Submitted to: National Animal Disease Center Virtual Conference
Publication Type: Abstract Only
Publication Acceptance Date: 5/28/1997
Publication Date: N/A
Citation: N/A Interpretive Summary:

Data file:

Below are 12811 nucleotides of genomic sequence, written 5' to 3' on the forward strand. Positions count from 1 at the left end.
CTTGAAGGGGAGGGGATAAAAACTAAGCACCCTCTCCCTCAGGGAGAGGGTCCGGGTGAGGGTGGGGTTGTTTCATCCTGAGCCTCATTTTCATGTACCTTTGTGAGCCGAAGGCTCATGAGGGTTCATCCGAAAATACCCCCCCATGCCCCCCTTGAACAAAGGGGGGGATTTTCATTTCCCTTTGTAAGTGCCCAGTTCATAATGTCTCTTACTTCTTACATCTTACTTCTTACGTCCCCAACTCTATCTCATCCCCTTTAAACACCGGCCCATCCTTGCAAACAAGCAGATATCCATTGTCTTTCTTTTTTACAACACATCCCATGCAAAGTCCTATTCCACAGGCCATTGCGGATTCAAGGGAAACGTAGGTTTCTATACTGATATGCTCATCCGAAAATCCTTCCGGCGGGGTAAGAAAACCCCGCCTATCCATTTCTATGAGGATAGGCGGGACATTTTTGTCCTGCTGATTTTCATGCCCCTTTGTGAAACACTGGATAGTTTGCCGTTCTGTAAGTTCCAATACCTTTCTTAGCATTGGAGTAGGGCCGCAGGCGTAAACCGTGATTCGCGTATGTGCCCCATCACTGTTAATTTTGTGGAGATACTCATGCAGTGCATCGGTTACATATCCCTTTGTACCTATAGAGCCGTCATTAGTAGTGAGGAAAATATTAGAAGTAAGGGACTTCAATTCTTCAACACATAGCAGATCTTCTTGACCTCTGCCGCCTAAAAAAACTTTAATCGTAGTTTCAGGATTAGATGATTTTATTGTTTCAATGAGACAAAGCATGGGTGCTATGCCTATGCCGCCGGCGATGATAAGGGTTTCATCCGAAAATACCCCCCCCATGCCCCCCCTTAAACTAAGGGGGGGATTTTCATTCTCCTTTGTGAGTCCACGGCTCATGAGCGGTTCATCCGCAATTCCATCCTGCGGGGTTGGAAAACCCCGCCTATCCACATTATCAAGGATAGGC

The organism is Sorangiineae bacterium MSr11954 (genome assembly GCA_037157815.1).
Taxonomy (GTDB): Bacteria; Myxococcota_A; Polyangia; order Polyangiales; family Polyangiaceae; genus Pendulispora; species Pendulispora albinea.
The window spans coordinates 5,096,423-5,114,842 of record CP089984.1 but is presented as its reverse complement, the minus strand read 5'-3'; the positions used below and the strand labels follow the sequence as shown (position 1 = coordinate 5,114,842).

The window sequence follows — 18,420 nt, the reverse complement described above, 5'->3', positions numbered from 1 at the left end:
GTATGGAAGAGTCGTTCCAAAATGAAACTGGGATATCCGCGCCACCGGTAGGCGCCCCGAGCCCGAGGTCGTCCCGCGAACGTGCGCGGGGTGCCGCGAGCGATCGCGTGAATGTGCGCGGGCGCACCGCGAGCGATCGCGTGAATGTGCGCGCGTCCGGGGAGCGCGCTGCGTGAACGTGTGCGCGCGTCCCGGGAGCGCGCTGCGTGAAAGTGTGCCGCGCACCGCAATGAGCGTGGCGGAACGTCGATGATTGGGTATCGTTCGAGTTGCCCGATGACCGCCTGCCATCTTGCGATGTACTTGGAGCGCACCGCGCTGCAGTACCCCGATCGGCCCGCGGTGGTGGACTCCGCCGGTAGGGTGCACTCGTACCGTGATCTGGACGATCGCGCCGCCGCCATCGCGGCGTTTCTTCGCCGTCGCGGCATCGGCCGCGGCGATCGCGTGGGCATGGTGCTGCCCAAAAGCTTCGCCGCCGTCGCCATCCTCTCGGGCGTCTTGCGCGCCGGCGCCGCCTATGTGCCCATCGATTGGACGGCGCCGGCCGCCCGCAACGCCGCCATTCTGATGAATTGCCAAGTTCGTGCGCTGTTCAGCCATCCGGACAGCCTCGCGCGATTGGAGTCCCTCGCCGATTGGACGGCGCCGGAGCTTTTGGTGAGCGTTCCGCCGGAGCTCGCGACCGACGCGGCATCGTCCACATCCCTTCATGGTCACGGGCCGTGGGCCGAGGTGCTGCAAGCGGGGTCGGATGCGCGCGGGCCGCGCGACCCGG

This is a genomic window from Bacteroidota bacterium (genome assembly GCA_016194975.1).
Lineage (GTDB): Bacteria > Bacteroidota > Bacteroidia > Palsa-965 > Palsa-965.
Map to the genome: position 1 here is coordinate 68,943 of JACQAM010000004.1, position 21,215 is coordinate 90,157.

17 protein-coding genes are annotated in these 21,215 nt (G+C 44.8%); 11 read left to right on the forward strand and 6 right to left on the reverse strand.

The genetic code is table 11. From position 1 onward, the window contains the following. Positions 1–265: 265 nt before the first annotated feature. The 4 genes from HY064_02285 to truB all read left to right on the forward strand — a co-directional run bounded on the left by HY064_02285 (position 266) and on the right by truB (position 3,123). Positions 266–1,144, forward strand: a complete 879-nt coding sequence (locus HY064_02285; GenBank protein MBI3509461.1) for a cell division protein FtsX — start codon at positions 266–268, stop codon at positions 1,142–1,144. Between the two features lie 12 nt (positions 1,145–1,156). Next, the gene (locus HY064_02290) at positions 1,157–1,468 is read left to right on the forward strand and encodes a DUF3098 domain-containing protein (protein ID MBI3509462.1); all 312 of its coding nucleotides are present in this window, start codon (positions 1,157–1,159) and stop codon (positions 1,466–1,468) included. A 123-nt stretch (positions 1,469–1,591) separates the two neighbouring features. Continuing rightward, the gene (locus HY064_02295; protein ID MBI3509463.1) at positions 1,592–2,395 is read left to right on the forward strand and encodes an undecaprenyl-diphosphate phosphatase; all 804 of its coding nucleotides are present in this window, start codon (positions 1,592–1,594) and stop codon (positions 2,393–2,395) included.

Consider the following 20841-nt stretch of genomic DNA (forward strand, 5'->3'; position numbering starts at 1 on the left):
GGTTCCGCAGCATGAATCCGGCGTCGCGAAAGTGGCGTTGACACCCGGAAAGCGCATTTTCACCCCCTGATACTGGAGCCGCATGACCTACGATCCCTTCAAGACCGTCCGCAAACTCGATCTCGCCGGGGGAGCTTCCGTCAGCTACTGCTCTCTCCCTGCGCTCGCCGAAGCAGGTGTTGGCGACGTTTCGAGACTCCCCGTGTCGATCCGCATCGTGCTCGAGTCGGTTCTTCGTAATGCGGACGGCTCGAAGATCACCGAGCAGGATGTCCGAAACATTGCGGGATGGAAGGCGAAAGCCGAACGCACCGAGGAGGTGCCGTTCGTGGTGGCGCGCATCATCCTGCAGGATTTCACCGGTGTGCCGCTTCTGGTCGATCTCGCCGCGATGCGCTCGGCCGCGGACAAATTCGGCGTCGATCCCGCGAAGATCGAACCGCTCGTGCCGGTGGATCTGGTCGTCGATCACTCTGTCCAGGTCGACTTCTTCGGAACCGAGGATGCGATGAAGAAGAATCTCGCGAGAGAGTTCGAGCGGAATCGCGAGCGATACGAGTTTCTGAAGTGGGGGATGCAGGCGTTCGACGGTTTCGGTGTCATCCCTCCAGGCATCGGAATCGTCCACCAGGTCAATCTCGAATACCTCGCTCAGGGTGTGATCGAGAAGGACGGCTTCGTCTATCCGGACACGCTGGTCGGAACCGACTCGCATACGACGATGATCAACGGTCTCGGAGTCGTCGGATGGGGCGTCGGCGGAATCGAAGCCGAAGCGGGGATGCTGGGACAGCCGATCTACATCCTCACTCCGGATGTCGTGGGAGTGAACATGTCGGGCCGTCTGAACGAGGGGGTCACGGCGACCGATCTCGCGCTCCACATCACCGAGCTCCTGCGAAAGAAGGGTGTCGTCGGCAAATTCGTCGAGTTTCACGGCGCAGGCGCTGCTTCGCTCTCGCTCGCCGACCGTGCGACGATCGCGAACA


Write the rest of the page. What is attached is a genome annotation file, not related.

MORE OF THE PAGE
Technical Abstract: The mucosal immune system is the first line of immunological defence against Ostertagia ostertagi (Oo), a gastric nematode responsible for considerable economic losses in cattle, but data on gastric mucosal populations are very limited. Characterization of surface marker phenotypes of gastric lamina propria lymphocytes (LPL) and analysis of the cytokine pattern developed in cattle experimentally infected with Oo were the focus of this study. Cell surface phenotype of LPL from control animals (non infected calves) and animals after a non-protective primary infection with Oo were analyzed by indirect immunofluorescence staining. Quantification of mRNA levels of several T cell cytokines (IL2, IL4, IL10 and IFN- gamma) was analyzed by competitive reverse transcriptase polymerase chain reaction (competitive RT-PCR). Within 10 days of infection, previously naive calves showed a rapid increase in the percentage of gamma delta-T cells (WC1+), B cells (IgM+) and activated cells (IL2R+). Analysis of RNA from the same animals, showed message for IL4 and IFN-gamma were elevated. However, by 60 days after infection, the percentage of cells bearing surface markers was comparable to preinfection levels, and mRNA's for IL4, IFN-gamma and IL10 were increased. These results suggest that in the first days of infection, fourth-stage larvae, in the gastric glands, induce important changes in cell surface phenotype and cytokine gene expression of mucosal lymphocytes. Within two months of infection, the induction of the anti-inflammatory cytokine IL10 may have a role in the return to a normal mucosal lymphocyte profile.